What would you do if the temperature becomes too hot that you must stay every single day indoors?
Sounds like doom to me, right?
Unfortunately for us, this a possible scenario if we keep up with the business-as-usual in dealing with climate change. Or at least that’s what a climate change expert says.
Hans Joachim Schellnhuber, a member of the Pontifical Academy of Sciences in the Vatican and the Director of Germany’s Potsdam Institute for Climate Impact Research (PIK) warned us that the Philippines and its neighbors in Southeast Asia could suffer from extreme temperatures daily if countries continue with the present high emission levels.
The Nobel Prize Winner stressed that “All of the tropics will develop conditions that physiologically, humans cannot live outside anymore.”
Schellnhuber was in the country to present the study “A Region at Risk: The Human Dimensions of Climate Change in Asia and the Pacific.” He said that based on modeling and simulation studies from the report, temperatures would keep increasing by 1.7 degrees Celsius above pre-industrial levels by 2030, and up to 2.7 degrees by 2050. By 2070, temperatures could be up to 4 degrees.
According to Schellnhuber, we could “see a complete shift in living conditions,” if people fail to address climate change. He further stressed that we would be facing extreme summer heat, an unusual weather condition, which the Philippines only experience once in every 740 years.
Nations must do everything they can to avoid such extremes, he warns. If not, Schellnhuber pointed out, that millions of people will be forced to flee their homes. “You would actually have to give up the Philippines altogether….Unless you put the entire population into a shopping mall, which would be a very big mall, and by the way, needs a lot of fossil energy to keep air-conditioned, and that would exacerbate global warming, so it is certainly not a solution.”
Schellnhuber’s words reminded me of the Pope’s encyclical on climate change two years ago. Pope Francis made strong calls to act quickly on the issue of climate change. “We may well be leaving to coming generations debris, desolation and filth. The pace of consumption, waste and environmental change has so stretched the planet’s capacity that our contemporary lifestyle, unsustainable as it is, can only precipitate catastrophes, such as those which even now periodically occur in different areas of the world. The effects of the present imbalance can only be reduced by our decisive action, here and now.”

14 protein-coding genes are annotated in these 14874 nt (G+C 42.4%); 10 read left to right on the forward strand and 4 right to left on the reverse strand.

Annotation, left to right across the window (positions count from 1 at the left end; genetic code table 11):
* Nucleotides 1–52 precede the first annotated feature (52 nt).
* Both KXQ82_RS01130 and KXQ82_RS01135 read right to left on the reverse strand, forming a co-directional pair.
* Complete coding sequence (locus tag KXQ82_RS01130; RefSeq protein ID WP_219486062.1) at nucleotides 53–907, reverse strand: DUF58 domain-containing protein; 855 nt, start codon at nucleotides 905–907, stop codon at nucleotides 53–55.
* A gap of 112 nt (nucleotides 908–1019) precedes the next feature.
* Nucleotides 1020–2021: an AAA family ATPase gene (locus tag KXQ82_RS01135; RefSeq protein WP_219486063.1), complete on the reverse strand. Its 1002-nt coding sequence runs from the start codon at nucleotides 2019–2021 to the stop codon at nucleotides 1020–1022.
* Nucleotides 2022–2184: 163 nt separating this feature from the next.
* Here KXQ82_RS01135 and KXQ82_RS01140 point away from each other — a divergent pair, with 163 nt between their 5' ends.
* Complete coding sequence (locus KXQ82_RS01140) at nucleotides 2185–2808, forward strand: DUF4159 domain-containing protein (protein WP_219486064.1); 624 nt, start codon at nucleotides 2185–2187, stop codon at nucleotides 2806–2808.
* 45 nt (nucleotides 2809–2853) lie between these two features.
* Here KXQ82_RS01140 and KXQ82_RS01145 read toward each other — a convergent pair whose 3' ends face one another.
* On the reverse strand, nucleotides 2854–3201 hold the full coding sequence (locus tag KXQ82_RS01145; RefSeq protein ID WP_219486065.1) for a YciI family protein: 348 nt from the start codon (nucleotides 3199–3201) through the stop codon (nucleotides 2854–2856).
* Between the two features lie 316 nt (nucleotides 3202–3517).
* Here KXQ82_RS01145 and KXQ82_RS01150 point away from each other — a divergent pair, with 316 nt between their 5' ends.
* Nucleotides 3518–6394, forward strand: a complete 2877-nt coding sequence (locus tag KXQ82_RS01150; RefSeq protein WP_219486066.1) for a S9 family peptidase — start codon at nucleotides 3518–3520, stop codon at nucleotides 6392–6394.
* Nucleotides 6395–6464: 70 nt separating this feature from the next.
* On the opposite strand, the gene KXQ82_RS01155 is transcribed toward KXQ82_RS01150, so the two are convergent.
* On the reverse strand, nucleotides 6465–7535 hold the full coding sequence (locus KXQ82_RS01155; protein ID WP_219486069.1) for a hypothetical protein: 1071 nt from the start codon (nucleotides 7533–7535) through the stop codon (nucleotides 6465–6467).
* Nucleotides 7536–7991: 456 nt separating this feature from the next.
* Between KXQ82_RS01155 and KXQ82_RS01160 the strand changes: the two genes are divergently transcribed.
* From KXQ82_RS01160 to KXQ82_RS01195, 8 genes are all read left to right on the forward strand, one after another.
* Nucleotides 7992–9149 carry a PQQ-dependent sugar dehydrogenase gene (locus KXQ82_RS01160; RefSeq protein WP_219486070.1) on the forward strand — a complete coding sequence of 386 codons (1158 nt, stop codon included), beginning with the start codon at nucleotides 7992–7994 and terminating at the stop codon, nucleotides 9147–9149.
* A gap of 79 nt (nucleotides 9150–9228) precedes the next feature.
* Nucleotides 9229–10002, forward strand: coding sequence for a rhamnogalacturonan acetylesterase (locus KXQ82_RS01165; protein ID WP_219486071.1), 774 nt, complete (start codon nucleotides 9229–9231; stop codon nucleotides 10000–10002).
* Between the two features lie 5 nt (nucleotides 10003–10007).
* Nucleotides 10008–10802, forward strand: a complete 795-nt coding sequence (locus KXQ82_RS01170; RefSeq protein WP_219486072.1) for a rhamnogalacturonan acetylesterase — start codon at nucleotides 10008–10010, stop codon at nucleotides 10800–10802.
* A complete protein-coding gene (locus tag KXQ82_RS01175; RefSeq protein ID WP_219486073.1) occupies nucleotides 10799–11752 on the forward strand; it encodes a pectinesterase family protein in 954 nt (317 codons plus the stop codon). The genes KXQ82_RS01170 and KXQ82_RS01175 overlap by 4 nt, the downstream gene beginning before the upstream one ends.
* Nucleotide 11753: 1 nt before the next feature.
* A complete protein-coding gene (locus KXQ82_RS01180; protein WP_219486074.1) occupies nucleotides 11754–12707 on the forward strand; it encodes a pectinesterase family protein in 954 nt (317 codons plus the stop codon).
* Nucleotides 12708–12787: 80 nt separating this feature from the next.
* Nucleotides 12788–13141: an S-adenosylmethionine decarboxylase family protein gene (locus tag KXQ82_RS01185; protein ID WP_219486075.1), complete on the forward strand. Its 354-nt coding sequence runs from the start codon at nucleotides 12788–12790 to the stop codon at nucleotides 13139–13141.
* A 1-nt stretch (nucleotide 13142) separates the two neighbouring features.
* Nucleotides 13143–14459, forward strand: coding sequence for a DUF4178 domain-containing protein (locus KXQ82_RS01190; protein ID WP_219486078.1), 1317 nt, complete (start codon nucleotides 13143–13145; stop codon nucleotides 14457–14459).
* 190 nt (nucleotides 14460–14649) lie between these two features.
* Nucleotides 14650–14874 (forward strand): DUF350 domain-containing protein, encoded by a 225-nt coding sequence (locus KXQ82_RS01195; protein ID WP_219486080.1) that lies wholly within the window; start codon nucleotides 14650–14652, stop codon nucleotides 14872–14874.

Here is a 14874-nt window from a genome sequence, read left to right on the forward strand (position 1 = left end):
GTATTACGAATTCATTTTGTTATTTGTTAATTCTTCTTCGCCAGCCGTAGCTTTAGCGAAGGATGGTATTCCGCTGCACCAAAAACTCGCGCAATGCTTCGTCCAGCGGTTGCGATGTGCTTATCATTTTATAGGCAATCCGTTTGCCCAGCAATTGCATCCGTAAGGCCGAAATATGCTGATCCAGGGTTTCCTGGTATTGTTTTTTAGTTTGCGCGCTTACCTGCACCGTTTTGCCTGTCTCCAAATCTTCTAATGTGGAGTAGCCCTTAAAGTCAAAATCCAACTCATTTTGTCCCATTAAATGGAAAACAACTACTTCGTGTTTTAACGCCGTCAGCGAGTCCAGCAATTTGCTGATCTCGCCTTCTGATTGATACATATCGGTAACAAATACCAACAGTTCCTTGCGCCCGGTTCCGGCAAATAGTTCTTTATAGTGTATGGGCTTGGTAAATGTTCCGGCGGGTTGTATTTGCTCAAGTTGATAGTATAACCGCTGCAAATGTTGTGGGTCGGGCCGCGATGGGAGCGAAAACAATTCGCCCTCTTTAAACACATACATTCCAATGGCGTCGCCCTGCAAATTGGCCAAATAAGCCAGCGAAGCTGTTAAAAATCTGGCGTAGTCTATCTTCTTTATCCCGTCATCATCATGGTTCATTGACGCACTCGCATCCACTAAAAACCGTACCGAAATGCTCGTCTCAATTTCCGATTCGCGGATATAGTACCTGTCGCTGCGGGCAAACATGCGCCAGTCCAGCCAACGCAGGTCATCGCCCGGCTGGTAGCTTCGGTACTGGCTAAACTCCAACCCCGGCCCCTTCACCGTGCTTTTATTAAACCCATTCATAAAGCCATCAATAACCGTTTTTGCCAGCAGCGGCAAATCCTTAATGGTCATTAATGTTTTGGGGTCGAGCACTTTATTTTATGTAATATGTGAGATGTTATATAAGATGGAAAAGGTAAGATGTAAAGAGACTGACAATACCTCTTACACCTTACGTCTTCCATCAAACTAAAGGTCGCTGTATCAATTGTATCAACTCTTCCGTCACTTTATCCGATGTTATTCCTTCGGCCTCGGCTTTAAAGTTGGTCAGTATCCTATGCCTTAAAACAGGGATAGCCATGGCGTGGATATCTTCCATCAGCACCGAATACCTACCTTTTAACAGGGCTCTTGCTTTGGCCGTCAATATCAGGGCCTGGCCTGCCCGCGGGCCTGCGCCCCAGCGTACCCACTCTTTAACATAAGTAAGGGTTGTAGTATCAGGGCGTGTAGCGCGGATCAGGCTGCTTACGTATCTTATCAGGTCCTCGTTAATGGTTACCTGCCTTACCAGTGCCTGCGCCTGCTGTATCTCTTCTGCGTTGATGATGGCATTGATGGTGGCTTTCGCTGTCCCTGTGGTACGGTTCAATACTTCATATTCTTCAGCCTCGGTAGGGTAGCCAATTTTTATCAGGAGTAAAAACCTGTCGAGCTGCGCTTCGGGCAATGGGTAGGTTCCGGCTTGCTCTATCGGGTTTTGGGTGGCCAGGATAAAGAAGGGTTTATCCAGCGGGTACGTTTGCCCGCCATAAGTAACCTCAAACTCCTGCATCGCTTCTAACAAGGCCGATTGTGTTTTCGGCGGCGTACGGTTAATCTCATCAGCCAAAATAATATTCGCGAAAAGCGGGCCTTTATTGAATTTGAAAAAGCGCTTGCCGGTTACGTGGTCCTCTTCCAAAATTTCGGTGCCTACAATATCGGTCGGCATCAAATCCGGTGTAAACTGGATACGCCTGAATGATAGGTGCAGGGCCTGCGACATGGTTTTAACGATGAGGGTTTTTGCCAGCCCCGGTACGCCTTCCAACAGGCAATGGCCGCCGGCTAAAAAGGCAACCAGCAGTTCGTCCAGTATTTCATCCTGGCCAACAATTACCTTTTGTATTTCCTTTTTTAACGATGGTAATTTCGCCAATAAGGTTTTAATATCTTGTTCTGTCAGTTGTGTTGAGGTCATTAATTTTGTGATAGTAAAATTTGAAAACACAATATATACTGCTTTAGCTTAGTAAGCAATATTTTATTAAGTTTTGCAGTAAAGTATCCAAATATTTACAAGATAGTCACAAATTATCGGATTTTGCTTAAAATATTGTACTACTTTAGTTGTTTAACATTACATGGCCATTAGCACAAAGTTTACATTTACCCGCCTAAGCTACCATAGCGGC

Unfortunately, two years after the powerful message of the Pope, little has been done locally to work on reducing our carbon footprint if we are to talk about renewable energy development.
The BMI Research of the Fitch Group recently released its study noting that there will be more coal-fired power plants in the next 10 years. “Growth in the Philippines power infrastructure sector over the next 10 years will be driven by investment in coal-fired generating capacity as companies and the government build a slew of new power plants to support growing electricity demand.”
The report noted that 90 percent of roughly 7,300 megawatts (MW) power plant projects in the pipeline are coal-fired ones.
So, we are in the business-as-usual scenario, still relying heavily on coal for our energy needs.
We certainly have failed to heed the Pope’s call. I can only pray and hope that Schellnhuber’s warning below will not be ignored, too.